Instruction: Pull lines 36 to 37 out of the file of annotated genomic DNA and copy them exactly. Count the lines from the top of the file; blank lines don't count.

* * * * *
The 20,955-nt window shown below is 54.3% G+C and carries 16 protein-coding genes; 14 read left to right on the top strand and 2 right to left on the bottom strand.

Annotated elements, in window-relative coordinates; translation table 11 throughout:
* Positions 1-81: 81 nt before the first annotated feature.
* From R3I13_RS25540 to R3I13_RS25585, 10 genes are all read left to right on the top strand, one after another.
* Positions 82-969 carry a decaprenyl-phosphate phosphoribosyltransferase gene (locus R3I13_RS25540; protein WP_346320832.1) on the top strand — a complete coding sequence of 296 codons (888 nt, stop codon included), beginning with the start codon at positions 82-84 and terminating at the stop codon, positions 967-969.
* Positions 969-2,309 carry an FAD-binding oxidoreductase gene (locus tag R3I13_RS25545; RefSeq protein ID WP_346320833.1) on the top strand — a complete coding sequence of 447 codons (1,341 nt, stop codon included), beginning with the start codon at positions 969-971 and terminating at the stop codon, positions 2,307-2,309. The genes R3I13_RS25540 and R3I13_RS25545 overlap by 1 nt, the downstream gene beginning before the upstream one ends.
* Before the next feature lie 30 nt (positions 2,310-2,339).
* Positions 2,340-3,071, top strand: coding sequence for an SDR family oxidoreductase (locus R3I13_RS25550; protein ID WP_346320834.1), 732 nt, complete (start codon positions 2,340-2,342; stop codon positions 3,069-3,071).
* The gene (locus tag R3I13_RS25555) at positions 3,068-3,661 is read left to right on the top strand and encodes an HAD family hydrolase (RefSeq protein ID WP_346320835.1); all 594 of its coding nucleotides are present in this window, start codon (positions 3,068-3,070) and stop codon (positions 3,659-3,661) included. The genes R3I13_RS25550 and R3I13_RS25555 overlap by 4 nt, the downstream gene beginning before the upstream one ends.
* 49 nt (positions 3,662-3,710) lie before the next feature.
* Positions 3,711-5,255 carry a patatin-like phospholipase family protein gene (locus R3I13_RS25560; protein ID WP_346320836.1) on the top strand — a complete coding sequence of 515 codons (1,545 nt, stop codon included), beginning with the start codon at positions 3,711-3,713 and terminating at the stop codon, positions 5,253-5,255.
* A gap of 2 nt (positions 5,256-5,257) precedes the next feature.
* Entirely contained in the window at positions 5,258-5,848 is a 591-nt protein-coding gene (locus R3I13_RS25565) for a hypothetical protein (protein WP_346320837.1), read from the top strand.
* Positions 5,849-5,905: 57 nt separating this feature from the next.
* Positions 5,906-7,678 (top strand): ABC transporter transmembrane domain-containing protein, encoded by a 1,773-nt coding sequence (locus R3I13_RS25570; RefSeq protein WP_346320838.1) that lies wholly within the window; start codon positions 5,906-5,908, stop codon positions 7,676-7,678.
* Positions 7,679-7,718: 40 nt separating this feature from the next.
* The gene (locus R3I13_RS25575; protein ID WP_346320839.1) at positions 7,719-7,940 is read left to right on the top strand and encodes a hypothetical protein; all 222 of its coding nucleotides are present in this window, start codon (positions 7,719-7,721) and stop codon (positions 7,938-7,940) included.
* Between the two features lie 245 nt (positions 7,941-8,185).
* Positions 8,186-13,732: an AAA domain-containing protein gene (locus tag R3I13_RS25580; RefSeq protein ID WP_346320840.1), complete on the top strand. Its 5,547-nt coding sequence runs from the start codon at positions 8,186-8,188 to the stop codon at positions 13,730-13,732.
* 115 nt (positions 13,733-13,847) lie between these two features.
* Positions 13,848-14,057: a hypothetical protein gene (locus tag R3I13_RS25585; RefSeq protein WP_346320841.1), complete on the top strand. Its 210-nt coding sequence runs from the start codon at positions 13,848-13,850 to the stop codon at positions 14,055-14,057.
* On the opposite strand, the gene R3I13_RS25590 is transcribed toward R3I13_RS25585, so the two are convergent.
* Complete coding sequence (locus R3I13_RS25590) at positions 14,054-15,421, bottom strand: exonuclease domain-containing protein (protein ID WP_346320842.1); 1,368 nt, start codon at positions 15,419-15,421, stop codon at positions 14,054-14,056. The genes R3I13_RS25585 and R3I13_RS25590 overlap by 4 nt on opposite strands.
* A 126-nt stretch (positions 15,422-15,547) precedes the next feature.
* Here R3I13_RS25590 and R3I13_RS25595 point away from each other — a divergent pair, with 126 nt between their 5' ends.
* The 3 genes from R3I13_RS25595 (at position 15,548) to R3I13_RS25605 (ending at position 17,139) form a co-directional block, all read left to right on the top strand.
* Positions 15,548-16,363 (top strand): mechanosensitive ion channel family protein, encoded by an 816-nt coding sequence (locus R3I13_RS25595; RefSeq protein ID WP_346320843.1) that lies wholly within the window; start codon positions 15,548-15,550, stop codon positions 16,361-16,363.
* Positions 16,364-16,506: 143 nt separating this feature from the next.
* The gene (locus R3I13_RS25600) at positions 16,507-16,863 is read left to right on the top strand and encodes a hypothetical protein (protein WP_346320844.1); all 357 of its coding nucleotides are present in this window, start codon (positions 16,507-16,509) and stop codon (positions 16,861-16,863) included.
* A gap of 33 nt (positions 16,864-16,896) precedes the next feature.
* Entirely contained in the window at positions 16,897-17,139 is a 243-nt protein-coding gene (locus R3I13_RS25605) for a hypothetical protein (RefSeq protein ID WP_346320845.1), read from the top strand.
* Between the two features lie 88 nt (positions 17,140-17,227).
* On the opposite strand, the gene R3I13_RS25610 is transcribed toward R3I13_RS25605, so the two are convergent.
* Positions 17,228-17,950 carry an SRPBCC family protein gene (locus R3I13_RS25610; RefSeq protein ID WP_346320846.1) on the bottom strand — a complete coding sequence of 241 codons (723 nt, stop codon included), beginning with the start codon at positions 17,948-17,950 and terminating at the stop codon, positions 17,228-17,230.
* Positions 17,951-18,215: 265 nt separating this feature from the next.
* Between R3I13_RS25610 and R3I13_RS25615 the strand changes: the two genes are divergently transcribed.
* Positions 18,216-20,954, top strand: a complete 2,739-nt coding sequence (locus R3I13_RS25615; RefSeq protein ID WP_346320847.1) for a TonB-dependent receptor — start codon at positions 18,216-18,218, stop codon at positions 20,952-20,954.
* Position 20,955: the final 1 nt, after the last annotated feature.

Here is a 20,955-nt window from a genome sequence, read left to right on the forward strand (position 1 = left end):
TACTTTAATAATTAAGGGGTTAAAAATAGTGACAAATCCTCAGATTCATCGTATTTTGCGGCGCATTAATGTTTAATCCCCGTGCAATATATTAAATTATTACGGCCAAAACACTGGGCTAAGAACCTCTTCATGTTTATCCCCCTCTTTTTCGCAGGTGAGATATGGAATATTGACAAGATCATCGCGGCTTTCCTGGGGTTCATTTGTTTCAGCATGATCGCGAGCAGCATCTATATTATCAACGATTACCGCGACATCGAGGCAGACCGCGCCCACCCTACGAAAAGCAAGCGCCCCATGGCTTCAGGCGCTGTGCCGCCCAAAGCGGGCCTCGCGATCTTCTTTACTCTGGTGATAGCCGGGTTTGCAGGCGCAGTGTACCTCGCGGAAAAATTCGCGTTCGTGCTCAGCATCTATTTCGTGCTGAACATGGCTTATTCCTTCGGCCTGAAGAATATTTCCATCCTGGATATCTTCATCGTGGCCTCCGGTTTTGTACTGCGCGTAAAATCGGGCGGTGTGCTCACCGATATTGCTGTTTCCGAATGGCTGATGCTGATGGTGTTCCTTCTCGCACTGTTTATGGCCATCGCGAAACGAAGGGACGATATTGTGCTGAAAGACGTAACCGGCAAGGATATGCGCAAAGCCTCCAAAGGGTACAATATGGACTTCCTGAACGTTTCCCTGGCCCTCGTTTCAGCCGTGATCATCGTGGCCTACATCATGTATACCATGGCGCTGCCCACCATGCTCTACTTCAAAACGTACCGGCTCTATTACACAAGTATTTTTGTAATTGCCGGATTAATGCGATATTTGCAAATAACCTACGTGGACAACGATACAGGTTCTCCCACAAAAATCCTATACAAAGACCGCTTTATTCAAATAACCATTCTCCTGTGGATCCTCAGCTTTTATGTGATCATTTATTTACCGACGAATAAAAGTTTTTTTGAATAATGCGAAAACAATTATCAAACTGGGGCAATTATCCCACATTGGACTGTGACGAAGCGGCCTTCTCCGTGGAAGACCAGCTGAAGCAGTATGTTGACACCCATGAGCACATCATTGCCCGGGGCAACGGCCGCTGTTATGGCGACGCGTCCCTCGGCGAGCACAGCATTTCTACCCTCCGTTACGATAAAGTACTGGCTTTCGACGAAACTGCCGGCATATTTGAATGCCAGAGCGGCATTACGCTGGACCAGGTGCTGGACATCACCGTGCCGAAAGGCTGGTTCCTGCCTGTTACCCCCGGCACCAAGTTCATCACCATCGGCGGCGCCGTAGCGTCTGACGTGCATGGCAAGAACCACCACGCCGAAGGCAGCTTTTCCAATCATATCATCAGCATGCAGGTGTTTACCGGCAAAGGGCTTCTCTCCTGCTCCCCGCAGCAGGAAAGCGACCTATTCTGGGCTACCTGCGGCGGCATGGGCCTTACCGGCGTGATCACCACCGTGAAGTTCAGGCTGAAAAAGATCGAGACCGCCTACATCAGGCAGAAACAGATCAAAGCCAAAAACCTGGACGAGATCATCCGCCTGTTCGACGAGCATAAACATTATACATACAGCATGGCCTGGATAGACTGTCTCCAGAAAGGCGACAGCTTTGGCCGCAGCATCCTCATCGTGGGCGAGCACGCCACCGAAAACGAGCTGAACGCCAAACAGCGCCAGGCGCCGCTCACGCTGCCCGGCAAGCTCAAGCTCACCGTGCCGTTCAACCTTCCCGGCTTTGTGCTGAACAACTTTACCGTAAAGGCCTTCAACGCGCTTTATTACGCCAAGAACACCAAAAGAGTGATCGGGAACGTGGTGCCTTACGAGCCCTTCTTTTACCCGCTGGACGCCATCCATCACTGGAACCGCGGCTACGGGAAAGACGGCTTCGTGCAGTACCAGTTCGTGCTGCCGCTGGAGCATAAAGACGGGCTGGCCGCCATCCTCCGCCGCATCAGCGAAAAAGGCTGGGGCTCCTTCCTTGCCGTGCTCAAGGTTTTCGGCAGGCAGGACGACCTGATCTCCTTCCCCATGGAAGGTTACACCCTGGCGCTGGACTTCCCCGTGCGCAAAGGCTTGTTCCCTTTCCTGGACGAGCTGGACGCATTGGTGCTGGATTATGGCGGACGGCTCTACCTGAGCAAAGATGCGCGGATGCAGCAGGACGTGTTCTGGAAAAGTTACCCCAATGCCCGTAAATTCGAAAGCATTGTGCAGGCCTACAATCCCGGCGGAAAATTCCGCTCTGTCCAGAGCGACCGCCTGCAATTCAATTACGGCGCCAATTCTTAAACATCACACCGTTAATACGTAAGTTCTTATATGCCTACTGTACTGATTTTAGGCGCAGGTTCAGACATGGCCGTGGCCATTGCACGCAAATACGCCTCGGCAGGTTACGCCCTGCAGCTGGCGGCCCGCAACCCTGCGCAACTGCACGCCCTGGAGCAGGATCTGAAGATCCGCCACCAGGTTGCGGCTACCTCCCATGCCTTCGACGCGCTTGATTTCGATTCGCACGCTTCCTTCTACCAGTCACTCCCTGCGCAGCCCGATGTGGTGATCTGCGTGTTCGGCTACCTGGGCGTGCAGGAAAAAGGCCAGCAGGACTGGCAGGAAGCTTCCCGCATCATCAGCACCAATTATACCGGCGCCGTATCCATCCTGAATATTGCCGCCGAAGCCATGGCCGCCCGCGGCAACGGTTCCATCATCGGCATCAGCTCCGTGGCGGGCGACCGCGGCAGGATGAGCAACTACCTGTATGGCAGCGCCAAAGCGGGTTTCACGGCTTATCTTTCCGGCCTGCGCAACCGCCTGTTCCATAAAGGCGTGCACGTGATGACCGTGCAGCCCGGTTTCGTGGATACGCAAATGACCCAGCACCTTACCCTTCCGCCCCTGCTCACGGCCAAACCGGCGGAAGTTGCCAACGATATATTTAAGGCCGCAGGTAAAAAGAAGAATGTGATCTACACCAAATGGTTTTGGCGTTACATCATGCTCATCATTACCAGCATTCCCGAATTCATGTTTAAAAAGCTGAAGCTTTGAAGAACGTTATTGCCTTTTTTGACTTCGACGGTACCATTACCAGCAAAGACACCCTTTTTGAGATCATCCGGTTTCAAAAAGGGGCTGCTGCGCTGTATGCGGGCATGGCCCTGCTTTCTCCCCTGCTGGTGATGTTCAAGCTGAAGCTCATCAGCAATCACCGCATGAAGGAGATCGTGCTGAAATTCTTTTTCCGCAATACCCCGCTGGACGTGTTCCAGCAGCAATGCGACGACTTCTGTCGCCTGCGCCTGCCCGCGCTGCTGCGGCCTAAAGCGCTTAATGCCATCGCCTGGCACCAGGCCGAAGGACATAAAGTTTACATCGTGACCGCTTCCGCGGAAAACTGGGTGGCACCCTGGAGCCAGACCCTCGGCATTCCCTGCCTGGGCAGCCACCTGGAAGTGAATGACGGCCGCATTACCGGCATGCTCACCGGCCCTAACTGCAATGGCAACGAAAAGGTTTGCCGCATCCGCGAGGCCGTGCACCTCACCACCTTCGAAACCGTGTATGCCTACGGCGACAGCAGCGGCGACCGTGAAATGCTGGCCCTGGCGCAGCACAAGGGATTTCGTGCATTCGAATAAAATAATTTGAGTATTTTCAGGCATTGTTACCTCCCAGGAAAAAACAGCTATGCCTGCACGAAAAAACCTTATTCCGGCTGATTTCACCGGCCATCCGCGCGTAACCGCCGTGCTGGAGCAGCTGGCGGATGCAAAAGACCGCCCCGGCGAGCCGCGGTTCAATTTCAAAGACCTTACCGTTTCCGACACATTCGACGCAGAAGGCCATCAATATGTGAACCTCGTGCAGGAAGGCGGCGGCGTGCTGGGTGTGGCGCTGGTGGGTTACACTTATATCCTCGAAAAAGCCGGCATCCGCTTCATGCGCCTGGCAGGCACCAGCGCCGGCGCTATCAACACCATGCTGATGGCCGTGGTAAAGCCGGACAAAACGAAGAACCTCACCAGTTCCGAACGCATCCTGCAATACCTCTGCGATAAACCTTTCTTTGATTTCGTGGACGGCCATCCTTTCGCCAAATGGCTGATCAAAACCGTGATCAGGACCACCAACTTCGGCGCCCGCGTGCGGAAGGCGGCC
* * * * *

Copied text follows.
* Between R3I13_RS25610 and R3I13_RS25615 the strand changes: the two genes are divergently transcribed.
* Positions 18,216-20,954, top strand: a complete 2,739-nt coding sequence (locus R3I13_RS25615; RefSeq protein ID WP_346320847.1) for a TonB-dependent receptor — start codon at positions 18,216-18,218, stop codon at positions 20,952-20,954.